Welcome back to Axios World. Tonight's global tour is 1,528 words ( ~ 5 minutes).
Afghan policemen arrive near a site of a car bomb in Kandahar. Photo: Javed Tanveer/AFP/Getty Images
The ongoing negotiations between the U.S. and the Taliban are a “charade” designed simply to provide the U.S. a “face-saving way out of Afghanistan,” former CIA deputy director Michael Morell tells Axios.
Why it matters: The Trump administration wants to move quickly toward a deal to end the war in Afghanistan. But Morell, who now hosts the Intelligence Matters podcast, is one of several experts and former officials warning that such a deal won’t secure peace.
The big picture: “This argument I’m making — that the Taliban is going to take over, al-Qaeda is going to have a safe haven — is exactly the argument the president made to stay in Afghanistan two years ago," Morell says. “But we all know… [then-Defense Secretary] Jim Mattis kind of dragged him kicking and screaming to that, and the president wants out.”
Where things stand: State Department spokeswoman Morgan Ortagus said today that the administration is “committed to” getting a peace deal, though she wouldn’t confirm reports of a September deadline.
Husain Haqqani, a former Pakistani ambassador to the U.S. now at the Hudson Institute, says the Afghan officials with whom he’s been speaking are deeply frustrated.
The bottom line: "I would bet that the U.S. intelligence community and policymakers have a pretty good understanding of what the Taliban’s intentions are," Morell says. "So we’re making a deal that we know isn’t going to be kept just to save face, just to maintain honor.”
After nearly 18 years, Americans tend to view the war in Afghanistan as a failure.
Trump is far from the only politician, or even the only presidential hopeful, to call for withdrawal. Many of his potential 2020 rivals also argue it's time to bring U.S. troops home.
What to watch: The administration has said the pace of withdrawal would be determined by conditions on the ground.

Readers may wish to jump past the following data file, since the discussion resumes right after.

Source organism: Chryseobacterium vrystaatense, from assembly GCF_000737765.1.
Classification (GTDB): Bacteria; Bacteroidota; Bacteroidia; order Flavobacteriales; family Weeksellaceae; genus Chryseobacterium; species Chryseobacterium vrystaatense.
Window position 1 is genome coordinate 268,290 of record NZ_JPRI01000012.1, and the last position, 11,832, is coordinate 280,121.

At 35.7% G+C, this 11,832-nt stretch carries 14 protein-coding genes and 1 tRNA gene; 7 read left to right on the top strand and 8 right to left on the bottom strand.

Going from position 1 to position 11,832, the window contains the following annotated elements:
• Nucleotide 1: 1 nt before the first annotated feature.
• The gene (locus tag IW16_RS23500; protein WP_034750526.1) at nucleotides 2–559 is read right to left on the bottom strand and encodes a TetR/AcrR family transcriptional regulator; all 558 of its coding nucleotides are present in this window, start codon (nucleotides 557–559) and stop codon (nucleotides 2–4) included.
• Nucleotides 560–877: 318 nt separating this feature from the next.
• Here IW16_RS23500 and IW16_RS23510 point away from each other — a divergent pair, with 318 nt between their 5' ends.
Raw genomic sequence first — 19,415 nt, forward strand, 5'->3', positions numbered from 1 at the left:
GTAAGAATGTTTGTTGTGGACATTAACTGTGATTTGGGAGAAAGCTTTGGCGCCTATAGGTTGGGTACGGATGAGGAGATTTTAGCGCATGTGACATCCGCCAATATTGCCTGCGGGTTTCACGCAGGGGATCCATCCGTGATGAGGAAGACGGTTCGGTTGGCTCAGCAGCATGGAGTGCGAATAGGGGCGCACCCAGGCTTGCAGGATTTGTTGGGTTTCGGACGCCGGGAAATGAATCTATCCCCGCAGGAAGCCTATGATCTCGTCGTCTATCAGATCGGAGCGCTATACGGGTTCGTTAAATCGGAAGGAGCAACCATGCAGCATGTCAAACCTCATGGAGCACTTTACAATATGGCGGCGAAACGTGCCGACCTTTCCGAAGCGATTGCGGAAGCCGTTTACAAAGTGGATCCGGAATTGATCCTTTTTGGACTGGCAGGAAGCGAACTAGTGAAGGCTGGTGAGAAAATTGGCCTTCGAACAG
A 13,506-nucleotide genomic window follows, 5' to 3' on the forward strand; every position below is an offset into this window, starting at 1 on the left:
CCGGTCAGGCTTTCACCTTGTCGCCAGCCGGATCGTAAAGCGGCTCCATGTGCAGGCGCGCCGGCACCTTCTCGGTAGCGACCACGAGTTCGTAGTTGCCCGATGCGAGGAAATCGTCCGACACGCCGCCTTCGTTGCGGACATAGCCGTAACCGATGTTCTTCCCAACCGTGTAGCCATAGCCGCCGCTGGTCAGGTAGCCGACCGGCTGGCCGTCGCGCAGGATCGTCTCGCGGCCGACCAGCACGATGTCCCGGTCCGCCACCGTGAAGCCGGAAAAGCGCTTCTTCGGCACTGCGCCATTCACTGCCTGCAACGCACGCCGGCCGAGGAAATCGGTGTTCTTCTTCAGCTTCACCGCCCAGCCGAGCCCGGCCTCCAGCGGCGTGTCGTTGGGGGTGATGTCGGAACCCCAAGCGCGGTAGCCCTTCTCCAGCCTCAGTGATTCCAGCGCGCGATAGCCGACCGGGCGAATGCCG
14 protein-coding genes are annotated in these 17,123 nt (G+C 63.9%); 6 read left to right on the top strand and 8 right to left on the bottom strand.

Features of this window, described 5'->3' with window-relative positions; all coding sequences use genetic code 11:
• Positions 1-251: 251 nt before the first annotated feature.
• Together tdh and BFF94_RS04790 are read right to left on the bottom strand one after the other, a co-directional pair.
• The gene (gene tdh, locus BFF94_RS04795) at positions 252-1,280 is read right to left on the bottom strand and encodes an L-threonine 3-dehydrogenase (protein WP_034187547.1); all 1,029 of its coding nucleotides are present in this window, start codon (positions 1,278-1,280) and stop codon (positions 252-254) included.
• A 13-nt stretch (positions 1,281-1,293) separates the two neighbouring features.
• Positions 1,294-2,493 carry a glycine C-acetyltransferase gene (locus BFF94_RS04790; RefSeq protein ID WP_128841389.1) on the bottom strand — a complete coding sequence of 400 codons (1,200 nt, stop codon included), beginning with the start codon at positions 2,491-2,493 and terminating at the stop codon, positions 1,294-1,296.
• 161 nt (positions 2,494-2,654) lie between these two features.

Guaidó this week in Caracas. Photo: Pedro Mattey/picture alliance via Getty
It has now been 6 months since Juan Guaidó declared himself Venezuela's legitimate president.
Flashback: The Trump administration demanded at the time that Nicolás Maduro leave office immediately, or else. He didn't. An attempt to topple him in April failed. Rumblings of potential U.S. military intervention haven't come to fruition.
Where things stand: Representatives of the Maduro regime and the opposition are holding talks in Barbados, mediated by Norway.
Zoom out: Abrams said that of the outside actors in Venezuela, Cuba is the most vital to Maduro's survival because of the security and intelligence it provides.
BoJo moves into Downing Street. Photo: Jeff J Mitchell/Getty Images
1. Prime Minister Boris Johnson brought the Theresa May era to a screeching halt on Wednesday, dispatching 17 Cabinet ministers and installing a team of loyalists and enthusiastic Brexit backers.
2. “The death of Tunisian President Beji Caid Essebsi on Thursday will complicate the country's upcoming elections and may spell the end of his increasingly fractious political party,” Sarah Yerkes of the Carnegie Endowment writes for Axios Expert Voices.
3. “Turkish Defence Minister Hulusi Akar met military officials on Thursday to discuss a possible offensive east of the Euphrates River in Syria as Ankara ramped up warnings of a cross-border operation,” Reuters reports.
4. Spanish Prime Minister Pedro Sánchez failed for the second time to secure the parliamentary majority needed to form a government.
5. “North Korea fired a new type of short-range ballistic missile in two launches into the sea Thursday,” AP reports, citing South Korean officials.
A heat wave is roasting western Europe, where temperatures records are falling in quick succession, Axios' Ursula Perano notes.
Temperatures recorded today...
Why it matters: When heat waves hit Europe, they can kill. A 2003 heat wave killed 15,000 people in France.
A market in Lagos, Nigeria, one of the world's fastest-growing cities. Photo: Frédéric Soltan/Getty Images
Between now and 2050...
... according to the UN's latest World Population Prospects update.
Boulet de canon? Beating the heat in Brittany, France. Photo: Valery Hache/AFP/Getty Images
“We’ve got your ship, is it called Stella? And you’ve got our ship, which is called something else. Well, the best thing would be to say, ‘Look, we let your ship go, you let our ship go.’ Easy peasy.”— Boris Johnson's father, to Iranian TV.
Thank for stopping by — have a wonderful weekend.